Representatives of RAAC and ITC collecting paper waste from a resident at Income-Tax and Central Excise Officers’ Quarters in the city as part of ‘Wealth out of waste’ scheme. More residential colonies in the city are joining the ‘Wealth out of waste’ programme under which residents will hand over paper and plastic waste (bags and covers) to a private company and get paid for it.
From a situation wherein paper waste lay rotting with other garbage, it is now fetching reasonable sums of money for residents from ITC, the company that has joined hands with the Residents’ Awareness Association of Coimbatore (RAAC) to carry out this scheme. ITC pays Rs. 3 a kg for the waste. It recycles the waste to produce packing materials. ITC has given re-usable plastic bags to every house in six colonies. The paper waste -- ranging from bus tickets to paper wraps to pamphlets – and the plastic waste are stored in the bag and handed over to the waste collector sent by the company.
The waste is weighed in front of the resident and the money paid. RAAC joint secretary R. Raveendran says this programme has helped in creating a few model colonies that are now demonstrating the will to convert waste into wealth. What began in 350 houses at Bharathi Colony on July 5 last year now covers five other colonies namely, Rajiv Gandhi Nagar, G.V. Residency, Kothari Nagar and four layouts close by, Kurichi Housing Unit and the Income-Tax and Central Excise officers’ colony off Sathyamangalam Road. Six gated community housing enclaves, five colleges, four schools and five industrial units have also joined the project. RAAC, which plays a major role in bringing the company and the residents together, says the response from the people is encouraging.
The Income-Tax and Central Excise Officers’ Colony is also into producing manure out of bio-degradable waste. “We have made an earnest beginning. We want to make this programme a success,” says Commissioner of Customs, Central Excise and Service Tax, Coimbatore, C. Rajendran, who is leading the residents of the colony in this programme. “We get a lot of guidance from RAAC and two faculty members from the Tamil Nadu Agricultural University. Besides, there is tremendous response from the women and children. What is happening in this colony can serve as a model for gated communities elsewhere in the city,” he says.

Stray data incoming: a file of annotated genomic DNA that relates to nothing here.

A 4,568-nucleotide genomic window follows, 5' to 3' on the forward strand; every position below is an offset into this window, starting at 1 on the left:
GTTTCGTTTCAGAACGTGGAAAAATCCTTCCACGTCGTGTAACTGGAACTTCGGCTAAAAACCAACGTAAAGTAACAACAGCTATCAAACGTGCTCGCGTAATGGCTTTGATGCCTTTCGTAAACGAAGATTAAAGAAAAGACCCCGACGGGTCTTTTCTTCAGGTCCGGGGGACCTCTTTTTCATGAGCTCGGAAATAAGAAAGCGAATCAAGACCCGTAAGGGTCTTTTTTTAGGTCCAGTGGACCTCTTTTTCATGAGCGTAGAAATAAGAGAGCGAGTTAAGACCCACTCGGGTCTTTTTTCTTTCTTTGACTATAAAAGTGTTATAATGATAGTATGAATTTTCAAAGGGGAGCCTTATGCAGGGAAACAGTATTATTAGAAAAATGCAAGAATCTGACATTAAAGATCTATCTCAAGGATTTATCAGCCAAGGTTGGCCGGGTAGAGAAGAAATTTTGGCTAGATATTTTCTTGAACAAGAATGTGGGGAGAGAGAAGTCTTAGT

Close to 40 tonnes of paper and plastics have been collected from the colonies, institutions and industrial houses so far under this project. The objective is to expand this programme to the rest of the city and collect 12 tonnes a month in each of the 72 wards using 30 workers, says Mr. Raveendran. A test case is on in Ward 6. RAAC says Corporation East Zone Chairman S.M. Samy has been working silently but effectively to make this programme a success in his zone of 18 wards. Kothari Nagar falls in his zone. He has also printed pamphlets that provide a list of guidelines to the public. “We need to involve the public and make use of opportunities that can help us create litter-free zones,” he says.
Secretary of Income-Tax and Central Excise Officials Quarters Welfare Association K.K. Vijayan says that young boys and girls in the colony are so involved in this project that they go door-to-door to distribute pamphlets. They also go to the upper floors in the quarters to collect waste from people who cannot climb down the stairs quickly to hand over the waste. Mr. Rajendran says people’s involvement in managing waste reduces the burden on the civic body. “We need not copy Western models. Let us devise ones that are suitable for the local conditions. What we are doing now seeks to demonstrate that solid waste management hinges on community participation.”